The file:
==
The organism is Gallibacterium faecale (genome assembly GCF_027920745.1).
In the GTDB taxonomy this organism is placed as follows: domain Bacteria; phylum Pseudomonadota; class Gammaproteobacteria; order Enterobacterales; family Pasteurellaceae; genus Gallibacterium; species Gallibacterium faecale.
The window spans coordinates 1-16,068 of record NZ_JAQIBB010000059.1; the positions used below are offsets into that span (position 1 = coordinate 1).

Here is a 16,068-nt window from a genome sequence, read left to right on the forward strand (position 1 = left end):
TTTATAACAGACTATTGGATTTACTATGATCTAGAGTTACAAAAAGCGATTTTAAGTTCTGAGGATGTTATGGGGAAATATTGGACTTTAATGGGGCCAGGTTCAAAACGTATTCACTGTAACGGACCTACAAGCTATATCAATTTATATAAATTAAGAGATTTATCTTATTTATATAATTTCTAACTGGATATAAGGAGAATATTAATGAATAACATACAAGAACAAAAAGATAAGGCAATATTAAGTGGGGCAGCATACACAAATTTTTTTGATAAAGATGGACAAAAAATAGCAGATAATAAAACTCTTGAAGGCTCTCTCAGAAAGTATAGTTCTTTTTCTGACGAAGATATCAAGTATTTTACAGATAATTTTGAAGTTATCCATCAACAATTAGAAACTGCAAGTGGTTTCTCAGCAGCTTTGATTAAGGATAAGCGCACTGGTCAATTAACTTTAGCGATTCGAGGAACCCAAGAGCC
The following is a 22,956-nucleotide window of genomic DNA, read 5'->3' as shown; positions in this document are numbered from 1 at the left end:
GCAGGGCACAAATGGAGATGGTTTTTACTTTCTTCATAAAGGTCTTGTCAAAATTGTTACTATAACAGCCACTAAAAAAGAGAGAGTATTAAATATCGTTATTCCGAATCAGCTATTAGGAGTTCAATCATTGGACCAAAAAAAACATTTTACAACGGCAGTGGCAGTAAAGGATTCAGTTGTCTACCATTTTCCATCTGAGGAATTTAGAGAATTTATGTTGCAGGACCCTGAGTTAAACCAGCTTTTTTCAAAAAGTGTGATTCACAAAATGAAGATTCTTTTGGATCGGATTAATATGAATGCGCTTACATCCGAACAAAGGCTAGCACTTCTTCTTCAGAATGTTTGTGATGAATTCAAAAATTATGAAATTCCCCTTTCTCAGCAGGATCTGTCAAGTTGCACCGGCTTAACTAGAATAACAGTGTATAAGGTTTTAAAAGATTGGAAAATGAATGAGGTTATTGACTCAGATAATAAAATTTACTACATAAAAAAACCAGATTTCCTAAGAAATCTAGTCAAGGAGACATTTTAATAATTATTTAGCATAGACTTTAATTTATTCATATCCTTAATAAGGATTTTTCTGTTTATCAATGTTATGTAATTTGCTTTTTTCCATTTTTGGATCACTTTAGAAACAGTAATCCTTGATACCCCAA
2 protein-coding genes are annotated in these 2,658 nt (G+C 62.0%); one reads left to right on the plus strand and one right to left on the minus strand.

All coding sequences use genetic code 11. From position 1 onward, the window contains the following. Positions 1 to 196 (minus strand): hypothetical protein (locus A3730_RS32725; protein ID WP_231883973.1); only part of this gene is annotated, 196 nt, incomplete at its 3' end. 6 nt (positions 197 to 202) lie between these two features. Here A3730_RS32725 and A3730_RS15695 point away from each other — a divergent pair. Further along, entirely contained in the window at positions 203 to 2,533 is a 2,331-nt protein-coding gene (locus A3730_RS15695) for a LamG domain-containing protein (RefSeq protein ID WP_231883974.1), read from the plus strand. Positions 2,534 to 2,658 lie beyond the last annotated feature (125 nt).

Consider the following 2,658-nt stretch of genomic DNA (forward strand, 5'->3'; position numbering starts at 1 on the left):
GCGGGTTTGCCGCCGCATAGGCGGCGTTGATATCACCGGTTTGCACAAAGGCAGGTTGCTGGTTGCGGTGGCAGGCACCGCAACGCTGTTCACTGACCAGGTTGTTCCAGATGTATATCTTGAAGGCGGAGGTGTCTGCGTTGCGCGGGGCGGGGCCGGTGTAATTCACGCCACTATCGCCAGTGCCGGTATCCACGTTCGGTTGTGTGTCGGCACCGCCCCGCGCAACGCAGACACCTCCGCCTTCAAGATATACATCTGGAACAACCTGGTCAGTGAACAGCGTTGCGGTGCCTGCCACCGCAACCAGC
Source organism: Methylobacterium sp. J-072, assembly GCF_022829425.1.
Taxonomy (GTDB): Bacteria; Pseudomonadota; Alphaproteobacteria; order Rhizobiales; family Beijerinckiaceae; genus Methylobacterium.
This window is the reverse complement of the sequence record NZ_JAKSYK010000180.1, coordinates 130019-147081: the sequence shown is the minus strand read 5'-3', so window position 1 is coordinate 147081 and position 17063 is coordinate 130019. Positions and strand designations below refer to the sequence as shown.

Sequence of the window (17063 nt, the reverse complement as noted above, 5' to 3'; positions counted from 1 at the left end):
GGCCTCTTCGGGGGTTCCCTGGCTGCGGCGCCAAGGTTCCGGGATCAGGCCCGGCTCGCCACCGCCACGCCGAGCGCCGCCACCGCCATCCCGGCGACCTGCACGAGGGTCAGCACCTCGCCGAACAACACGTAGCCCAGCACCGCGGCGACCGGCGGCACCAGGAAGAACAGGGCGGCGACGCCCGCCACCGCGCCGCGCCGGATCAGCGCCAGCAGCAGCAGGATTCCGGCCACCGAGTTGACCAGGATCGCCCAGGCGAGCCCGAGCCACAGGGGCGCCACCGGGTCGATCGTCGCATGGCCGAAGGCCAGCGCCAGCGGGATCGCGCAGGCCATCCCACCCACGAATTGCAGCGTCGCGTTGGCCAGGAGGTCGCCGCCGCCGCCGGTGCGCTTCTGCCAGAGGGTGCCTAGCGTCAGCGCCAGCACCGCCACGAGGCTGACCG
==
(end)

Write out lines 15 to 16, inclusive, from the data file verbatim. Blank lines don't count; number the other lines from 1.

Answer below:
Sequence of the window (17063 nt, the reverse complement as noted above, 5' to 3'; positions counted from 1 at the left end):
GGCCTCTTCGGGGGTTCCCTGGCTGCGGCGCCAAGGTTCCGGGATCAGGCCCGGCTCGCCACCGCCACGCCGAGCGCCGCCACCGCCATCCCGGCGACCTGCACGAGGGTCAGCACCTCGCCGAACAACACGTAGCCCAGCACCGCGGCGACCGGCGGCACCAGGAAGAACAGGGCGGCGACGCCCGCCACCGCGCCGCGCCGGATCAGCGCCAGCAGCAGCAGGATTCCGGCCACCGAGTTGACCAGGATCGCCCAGGCGAGCCCGAGCCACAGGGGCGCCACCGGGTCGATCGTCGCATGGCCGAAGGCCAGCGCCAGCGGGATCGCGCAGGCCATCCCACCCACGAATTGCAGCGTCGCGTTGGCCAGGAGGTCGCCGCCGCCGCCGGTGCGCTTCTGCCAGAGGGTGCCTAGCGTCAGCGCCAGCACCGCCACGAGGCTGACCG